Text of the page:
CU QUICK FACTS
TwinStar Credit Union
Data as of 12.31.16
HQ: Olympia, WA
12-MO SHARE GROWTH: 11.7%
12-MO LOAN GROWTH: 12.6%
While the world contemplates the Internet of Things, TwinStar Credit Union ($1.2B, Olympia, WA) is creating an ecosystem of innovation that could be called The Efficiency of Things.
The credit union has considered more than two dozen process improvements and product proposals in the past four years, but the deeper story is the people driving this change ? TwinStar’s Imagination Lab.
The Imagination Lab is a select group of 10 employees who identify pain points for members and employees and then marshal ideas for improvement through a process that discerns what’s doable, what isn’t, and what’s worth it.
The team has considered an array of topics, including how to streamline ACH set-ups, improve online check displays, and speed-up loan modification applications. The team has even looked at how the space-holding zeros on some forms prompt members to use zeros on other forms in ways that confuse and snarl payments.
On the employee side, the Imagination Lab has given attention to workload, head count, and how employee perks, such as merchant discounts, compare to other employers in town.
Resources For Innovation
Mary Beth Spuck, Chief Administrative Officer, TwinStar Credit Union
TwinStar’s Imagination Lab began in 2013 as an outgrowth of chief administrative officer Mary Beth Spuck’s work with the Filene Research Institute and CEO Jeff Kennedy’s belief that the credit union needed to dedicate more resources to innovation.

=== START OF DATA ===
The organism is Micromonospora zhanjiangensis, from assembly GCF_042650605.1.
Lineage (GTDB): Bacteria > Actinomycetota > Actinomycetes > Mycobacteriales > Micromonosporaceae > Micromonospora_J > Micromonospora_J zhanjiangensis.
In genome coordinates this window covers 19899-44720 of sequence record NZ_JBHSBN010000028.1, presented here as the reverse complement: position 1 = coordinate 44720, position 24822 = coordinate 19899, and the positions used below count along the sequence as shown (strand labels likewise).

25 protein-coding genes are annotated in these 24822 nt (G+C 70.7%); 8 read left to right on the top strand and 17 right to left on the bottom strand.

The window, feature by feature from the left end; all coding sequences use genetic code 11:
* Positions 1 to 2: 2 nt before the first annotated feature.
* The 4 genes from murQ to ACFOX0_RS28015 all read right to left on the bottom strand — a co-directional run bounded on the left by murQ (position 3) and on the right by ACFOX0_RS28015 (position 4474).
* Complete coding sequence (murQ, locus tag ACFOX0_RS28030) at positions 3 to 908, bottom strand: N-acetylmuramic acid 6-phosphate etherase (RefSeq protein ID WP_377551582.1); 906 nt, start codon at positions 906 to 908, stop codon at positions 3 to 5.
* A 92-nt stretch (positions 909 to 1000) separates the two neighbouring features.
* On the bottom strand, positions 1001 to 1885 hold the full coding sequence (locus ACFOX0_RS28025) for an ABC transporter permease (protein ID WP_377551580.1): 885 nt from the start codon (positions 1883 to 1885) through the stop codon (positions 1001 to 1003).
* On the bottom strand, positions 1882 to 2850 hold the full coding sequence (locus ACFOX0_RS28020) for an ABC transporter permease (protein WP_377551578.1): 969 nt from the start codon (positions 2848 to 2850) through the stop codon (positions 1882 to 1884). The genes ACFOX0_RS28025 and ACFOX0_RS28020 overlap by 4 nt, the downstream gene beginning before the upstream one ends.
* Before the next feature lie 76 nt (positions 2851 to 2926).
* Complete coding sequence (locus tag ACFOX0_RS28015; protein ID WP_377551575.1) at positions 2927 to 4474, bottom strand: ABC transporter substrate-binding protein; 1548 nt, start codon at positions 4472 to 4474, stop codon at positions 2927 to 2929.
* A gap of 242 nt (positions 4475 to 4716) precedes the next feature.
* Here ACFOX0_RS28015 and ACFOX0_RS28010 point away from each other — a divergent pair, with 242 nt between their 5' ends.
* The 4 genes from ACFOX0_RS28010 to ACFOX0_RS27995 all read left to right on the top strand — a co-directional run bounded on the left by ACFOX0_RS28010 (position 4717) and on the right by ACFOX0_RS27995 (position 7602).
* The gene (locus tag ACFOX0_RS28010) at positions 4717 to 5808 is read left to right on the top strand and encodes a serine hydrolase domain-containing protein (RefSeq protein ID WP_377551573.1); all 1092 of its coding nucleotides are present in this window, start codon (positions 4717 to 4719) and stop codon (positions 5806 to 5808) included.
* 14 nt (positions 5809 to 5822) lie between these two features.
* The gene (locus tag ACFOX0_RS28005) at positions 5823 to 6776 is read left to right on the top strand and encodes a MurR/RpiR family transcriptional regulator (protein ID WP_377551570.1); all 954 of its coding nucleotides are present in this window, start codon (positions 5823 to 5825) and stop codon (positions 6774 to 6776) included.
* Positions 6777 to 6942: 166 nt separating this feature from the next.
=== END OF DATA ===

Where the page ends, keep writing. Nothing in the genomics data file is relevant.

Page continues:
Jeff placed [COO] Scott Daukas and myself in charge of leading a team of employees focused on innovation, Spuck says. He always says some of the best ideas come from the least-expected people. ContentMiddleAd
Lab members must apply to participate, and the vetting process includes taking the Wonderlic Test, an assessment of intelligence, motivation, and personality that NFL teams use to evaluate draft picks.
Would you pass the test? Check out the questionnaire TwinStar uses to vet applicants for its Imagination Lab.
The Imagination Lab requires a two-year commitment, beginning with training in IDEO’s Human-Centered Design. TwinStar selects new members every year, so the group comprises new members as well as those with one year under their belts.
The 2017 Imagination Lab Personal Statement
The Imagination Lab Theory of Change
If TwinStar can provide the right people with the right resources, we can improve our members’ lives and position TwinStar as an industry leader.
Imagination Lab Objectives
To create products, services, processes, and business models that:
- Help members.
- Help employees.
- Improve/streamline business processes.
- Are able to be tested.
- Can be implemented to maximize impact.
Make Imagination Lab members even better by:
- Enhancing/developing innovation competency.
- Improving ability to seek insights, ideate, test, and iterate.
- Building collaboration, critical thinking, and presentation skills.
- Developing focus on DO.
Make TwinStar even better by: